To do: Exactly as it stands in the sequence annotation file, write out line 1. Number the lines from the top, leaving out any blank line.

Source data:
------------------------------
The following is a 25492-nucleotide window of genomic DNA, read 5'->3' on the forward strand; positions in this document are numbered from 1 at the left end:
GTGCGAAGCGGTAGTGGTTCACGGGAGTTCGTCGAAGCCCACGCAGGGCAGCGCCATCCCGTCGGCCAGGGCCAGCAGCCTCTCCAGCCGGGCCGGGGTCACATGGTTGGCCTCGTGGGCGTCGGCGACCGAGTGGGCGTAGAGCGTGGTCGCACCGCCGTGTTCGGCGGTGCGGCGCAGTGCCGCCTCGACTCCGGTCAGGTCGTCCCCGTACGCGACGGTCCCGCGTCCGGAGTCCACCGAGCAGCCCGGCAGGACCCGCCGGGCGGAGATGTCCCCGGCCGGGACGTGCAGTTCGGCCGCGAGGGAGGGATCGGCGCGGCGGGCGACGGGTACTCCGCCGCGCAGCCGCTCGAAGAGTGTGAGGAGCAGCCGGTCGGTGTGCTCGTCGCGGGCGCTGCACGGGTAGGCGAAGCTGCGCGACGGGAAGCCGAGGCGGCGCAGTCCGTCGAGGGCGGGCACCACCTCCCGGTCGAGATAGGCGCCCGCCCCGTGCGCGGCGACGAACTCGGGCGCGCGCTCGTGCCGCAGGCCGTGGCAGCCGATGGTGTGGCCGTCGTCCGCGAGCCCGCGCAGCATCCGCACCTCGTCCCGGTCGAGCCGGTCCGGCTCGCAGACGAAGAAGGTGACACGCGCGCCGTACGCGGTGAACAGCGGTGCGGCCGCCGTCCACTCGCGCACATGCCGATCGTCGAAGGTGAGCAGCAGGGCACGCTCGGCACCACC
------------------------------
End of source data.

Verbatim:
The following is a 25492-nucleotide window of genomic DNA, read 5'->3' on the forward strand; positions in this document are numbered from 1 at the left end: